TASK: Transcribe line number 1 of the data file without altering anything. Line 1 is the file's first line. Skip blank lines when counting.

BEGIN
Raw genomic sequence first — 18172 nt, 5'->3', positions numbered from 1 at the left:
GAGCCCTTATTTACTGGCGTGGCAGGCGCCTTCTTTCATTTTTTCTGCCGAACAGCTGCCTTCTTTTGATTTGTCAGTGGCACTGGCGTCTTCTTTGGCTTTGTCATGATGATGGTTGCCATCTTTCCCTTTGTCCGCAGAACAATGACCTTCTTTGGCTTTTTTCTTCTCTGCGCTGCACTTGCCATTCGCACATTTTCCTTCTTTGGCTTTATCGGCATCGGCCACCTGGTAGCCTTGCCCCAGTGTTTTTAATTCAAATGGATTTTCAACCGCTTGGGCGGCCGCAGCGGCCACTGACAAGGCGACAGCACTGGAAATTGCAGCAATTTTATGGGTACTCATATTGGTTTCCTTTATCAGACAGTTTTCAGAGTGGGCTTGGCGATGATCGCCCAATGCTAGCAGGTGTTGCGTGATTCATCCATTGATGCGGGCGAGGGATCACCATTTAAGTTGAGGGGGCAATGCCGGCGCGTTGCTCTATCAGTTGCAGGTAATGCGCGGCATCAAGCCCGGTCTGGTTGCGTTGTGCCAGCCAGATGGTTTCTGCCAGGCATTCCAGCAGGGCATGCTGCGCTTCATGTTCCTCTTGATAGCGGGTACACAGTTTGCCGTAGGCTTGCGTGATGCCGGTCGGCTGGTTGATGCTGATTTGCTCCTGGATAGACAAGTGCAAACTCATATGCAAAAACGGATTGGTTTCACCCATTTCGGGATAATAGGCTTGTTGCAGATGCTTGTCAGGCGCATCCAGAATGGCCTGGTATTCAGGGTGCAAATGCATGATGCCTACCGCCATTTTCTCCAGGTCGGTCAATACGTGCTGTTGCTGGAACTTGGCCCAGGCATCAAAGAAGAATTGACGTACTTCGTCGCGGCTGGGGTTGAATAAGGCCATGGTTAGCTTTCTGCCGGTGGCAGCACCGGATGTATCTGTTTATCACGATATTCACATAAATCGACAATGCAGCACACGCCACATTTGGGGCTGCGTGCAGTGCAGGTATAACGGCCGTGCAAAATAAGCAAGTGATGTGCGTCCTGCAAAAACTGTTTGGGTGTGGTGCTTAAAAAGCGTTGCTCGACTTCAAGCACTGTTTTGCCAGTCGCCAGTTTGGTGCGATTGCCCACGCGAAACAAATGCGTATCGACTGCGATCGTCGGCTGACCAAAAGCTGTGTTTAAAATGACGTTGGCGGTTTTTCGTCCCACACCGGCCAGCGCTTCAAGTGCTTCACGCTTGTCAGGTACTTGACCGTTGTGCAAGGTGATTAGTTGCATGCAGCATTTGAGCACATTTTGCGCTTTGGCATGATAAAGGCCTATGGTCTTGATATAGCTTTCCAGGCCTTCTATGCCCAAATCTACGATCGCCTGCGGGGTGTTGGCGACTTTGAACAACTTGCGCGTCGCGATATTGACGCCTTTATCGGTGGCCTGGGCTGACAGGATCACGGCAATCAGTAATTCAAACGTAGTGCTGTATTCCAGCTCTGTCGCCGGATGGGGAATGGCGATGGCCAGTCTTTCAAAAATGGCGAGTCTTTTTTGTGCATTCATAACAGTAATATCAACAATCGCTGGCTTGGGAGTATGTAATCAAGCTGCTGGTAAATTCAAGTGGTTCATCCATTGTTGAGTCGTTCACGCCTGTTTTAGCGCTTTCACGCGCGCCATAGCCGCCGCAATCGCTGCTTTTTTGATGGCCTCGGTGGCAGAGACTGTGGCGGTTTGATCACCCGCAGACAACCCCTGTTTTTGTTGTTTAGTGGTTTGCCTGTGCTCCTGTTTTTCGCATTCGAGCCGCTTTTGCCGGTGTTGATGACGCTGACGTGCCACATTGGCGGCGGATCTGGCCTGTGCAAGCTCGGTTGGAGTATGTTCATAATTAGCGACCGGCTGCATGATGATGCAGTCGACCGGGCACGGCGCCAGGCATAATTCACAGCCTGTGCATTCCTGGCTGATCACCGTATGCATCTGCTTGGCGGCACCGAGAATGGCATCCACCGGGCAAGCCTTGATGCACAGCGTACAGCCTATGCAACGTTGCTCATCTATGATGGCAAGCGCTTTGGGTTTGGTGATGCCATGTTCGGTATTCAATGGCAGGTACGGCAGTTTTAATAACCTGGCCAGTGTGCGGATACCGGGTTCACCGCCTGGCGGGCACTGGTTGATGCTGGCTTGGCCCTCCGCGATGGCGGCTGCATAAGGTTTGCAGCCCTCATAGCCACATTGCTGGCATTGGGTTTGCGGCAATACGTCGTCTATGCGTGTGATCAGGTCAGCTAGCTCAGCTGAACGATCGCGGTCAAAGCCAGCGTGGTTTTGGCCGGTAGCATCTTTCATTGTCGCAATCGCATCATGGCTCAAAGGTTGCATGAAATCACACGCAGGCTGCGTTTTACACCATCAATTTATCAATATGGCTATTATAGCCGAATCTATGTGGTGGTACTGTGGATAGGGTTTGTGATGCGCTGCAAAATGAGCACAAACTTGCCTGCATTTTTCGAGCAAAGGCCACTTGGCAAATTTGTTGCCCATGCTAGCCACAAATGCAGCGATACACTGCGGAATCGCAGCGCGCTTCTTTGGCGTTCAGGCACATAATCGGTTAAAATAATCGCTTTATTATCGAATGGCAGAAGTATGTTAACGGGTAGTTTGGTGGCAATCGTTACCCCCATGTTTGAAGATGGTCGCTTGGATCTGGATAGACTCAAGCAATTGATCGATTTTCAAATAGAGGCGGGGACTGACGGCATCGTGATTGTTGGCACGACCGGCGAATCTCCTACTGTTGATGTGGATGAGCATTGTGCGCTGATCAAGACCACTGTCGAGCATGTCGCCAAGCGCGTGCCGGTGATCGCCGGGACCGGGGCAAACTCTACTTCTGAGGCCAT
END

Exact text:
Raw genomic sequence first — 18172 nt, 5'->3', positions numbered from 1 at the left: